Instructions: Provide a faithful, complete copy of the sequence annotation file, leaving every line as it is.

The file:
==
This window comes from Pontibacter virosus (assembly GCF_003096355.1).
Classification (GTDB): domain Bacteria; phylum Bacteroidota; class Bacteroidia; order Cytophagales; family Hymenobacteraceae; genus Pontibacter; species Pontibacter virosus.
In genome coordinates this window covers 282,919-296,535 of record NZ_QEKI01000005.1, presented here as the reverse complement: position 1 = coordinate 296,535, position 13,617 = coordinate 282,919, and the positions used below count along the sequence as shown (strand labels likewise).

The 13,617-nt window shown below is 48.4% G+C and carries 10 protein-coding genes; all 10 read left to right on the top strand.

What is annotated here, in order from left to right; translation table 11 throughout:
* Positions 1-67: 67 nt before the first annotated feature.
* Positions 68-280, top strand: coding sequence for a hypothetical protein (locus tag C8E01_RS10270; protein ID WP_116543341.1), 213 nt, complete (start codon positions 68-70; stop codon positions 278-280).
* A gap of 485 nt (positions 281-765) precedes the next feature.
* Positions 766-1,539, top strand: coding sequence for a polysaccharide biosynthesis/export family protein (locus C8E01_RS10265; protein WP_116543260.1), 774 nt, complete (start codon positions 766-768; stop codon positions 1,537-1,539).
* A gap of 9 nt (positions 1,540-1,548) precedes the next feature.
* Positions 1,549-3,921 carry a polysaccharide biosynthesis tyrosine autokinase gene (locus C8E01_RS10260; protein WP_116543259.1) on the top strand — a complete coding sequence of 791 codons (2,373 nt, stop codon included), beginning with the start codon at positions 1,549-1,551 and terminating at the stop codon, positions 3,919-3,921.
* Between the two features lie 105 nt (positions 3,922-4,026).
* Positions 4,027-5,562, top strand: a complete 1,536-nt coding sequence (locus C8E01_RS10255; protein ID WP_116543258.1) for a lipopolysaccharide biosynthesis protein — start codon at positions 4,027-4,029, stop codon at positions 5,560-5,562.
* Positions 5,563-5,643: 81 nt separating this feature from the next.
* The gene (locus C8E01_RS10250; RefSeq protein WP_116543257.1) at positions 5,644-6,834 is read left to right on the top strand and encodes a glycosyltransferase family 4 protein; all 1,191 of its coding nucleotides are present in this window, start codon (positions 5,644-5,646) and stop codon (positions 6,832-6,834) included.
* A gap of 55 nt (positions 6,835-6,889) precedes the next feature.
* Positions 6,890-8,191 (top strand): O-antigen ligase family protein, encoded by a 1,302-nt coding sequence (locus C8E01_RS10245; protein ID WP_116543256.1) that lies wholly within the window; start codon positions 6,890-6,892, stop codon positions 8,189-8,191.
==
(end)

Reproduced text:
This window comes from Pontibacter virosus (assembly GCF_003096355.1).
Classification (GTDB): domain Bacteria; phylum Bacteroidota; class Bacteroidia; order Cytophagales; family Hymenobacteraceae; genus Pontibacter; species Pontibacter virosus.
In genome coordinates this window covers 282,919-296,535 of record NZ_QEKI01000005.1, presented here as the reverse complement: position 1 = coordinate 296,535, position 13,617 = coordinate 282,919, and the positions used below count along the sequence as shown (strand labels likewise).

The 13,617-nt window shown below is 48.4% G+C and carries 10 protein-coding genes; all 10 read left to right on the top strand.

What is annotated here, in order from left to right; translation table 11 throughout:
* Positions 1-67: 67 nt before the first annotated feature.
* Positions 68-280, top strand: coding sequence for a hypothetical protein (locus tag C8E01_RS10270; protein ID WP_116543341.1), 213 nt, complete (start codon positions 68-70; stop codon positions 278-280).
* A gap of 485 nt (positions 281-765) precedes the next feature.
* Positions 766-1,539, top strand: coding sequence for a polysaccharide biosynthesis/export family protein (locus C8E01_RS10265; protein WP_116543260.1), 774 nt, complete (start codon positions 766-768; stop codon positions 1,537-1,539).
* A gap of 9 nt (positions 1,540-1,548) precedes the next feature.
* Positions 1,549-3,921 carry a polysaccharide biosynthesis tyrosine autokinase gene (locus C8E01_RS10260; protein WP_116543259.1) on the top strand — a complete coding sequence of 791 codons (2,373 nt, stop codon included), beginning with the start codon at positions 1,549-1,551 and terminating at the stop codon, positions 3,919-3,921.
* Between the two features lie 105 nt (positions 3,922-4,026).
* Positions 4,027-5,562, top strand: a complete 1,536-nt coding sequence (locus C8E01_RS10255; protein ID WP_116543258.1) for a lipopolysaccharide biosynthesis protein — start codon at positions 4,027-4,029, stop codon at positions 5,560-5,562.
* Positions 5,563-5,643: 81 nt separating this feature from the next.
* The gene (locus C8E01_RS10250; RefSeq protein WP_116543257.1) at positions 5,644-6,834 is read left to right on the top strand and encodes a glycosyltransferase family 4 protein; all 1,191 of its coding nucleotides are present in this window, start codon (positions 5,644-5,646) and stop codon (positions 6,832-6,834) included.
* A gap of 55 nt (positions 6,835-6,889) precedes the next feature.
* Positions 6,890-8,191 (top strand): O-antigen ligase family protein, encoded by a 1,302-nt coding sequence (locus C8E01_RS10245; protein ID WP_116543256.1) that lies wholly within the window; start codon positions 6,890-6,892, stop codon positions 8,189-8,191.